After an initial swoon, bond markets take Federal Reserve Chairman Jerome Powell’s tough talk on inflation in stride, but the housing sector remains vulnerable to rate hikes.

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Long-term interest rates climbed Friday after Federal Reserve Chairman Jerome Powell delivered some tough talk on inflation at the Jackson Hole Economic Symposium, but soon leveled off as investors digested whether Powell’s message was much of a departure from past statements.

“It is the Fed’s job to bring inflation down to our 2 percent goal, and we will do so,” Powell said right off the bat, addressing critics who have questioned whether that remains a realistic benchmark in the face of the economy’s resilience.

“We have tightened policy significantly over the past year,” Powell continued. “Although inflation has moved down from its peak — a welcome development — it remains too high. We are prepared to raise rates further if appropriate, and intend to hold policy at a restrictive level until we are confident that inflation is moving sustainably down toward our objective.”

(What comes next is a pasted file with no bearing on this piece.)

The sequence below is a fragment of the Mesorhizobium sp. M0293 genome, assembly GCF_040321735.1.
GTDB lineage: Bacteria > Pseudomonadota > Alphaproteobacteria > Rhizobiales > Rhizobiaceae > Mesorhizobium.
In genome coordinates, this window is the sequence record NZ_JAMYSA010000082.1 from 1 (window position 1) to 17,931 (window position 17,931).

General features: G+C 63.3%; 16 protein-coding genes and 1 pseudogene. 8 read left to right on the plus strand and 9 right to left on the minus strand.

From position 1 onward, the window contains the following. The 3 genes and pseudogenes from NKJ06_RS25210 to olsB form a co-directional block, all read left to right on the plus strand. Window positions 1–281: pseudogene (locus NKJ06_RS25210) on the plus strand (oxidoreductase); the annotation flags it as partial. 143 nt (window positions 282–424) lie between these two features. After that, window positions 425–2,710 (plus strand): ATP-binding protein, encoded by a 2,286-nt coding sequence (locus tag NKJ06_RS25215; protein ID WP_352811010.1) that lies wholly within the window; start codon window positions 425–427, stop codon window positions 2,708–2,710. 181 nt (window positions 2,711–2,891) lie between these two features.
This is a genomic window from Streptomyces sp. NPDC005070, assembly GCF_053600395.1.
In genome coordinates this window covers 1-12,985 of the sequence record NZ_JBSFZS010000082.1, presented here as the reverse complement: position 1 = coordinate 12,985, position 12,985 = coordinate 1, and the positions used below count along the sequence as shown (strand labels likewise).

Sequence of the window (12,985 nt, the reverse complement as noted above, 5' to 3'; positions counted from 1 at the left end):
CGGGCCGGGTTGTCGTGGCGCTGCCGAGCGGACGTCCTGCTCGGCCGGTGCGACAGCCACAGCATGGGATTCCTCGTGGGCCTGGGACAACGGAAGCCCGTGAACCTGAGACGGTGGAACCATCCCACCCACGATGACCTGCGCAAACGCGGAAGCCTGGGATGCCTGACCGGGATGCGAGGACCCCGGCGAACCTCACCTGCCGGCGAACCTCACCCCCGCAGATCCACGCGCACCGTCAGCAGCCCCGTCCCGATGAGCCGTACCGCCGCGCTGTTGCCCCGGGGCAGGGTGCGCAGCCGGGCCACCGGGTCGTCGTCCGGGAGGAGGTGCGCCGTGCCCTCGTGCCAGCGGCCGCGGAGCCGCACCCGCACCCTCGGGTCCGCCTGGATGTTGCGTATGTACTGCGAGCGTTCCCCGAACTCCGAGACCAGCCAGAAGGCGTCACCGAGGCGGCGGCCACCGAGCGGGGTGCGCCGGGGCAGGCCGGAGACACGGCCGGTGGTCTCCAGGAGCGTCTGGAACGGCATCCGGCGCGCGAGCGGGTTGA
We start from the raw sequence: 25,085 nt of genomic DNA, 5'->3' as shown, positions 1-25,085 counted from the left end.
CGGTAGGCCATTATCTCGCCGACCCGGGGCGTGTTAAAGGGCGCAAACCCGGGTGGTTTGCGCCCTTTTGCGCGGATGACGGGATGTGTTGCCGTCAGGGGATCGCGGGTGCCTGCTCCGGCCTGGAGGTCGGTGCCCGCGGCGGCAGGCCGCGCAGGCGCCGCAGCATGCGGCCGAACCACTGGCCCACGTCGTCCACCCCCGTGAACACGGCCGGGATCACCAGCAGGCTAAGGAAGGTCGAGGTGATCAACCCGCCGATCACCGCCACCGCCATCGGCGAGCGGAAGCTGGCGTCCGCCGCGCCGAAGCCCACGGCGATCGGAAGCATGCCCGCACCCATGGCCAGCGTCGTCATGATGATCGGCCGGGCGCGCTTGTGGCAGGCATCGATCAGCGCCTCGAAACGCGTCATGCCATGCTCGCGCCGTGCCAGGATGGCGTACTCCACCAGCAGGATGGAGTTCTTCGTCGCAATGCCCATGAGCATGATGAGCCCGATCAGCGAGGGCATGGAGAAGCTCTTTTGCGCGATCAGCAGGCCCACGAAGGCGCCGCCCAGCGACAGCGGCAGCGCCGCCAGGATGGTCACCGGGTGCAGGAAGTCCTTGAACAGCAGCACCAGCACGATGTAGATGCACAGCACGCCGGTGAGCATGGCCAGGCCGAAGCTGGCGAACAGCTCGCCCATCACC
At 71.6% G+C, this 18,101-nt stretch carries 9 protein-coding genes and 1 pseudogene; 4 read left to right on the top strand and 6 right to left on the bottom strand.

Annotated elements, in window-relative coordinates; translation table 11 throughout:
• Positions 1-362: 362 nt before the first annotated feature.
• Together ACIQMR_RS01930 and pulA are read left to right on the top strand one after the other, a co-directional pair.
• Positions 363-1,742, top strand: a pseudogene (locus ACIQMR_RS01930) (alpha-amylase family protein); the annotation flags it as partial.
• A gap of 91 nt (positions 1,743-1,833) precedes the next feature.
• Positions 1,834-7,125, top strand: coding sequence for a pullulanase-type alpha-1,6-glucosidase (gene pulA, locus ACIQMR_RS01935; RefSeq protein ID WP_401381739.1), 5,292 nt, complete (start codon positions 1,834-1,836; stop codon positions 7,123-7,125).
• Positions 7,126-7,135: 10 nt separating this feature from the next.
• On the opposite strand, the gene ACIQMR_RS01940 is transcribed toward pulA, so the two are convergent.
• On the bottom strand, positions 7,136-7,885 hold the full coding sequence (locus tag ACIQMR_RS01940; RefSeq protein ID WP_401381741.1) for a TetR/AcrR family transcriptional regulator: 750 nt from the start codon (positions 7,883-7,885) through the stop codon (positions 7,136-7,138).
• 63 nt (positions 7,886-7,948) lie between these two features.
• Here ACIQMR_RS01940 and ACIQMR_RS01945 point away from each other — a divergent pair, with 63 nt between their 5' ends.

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As Powell delivered his remarks, yields on 10-year Treasurys — which often predict where mortgage rates are headed — surged six basis points to 4.28 percent.

But by Friday afternoon, 10-year yields were back to where they’d closed on Thursday as markets digested Powell’s recognition that inflation data has been headed in the right direction lately and that future decisions on how high and how long to keep interest rates elevated will be data dependent.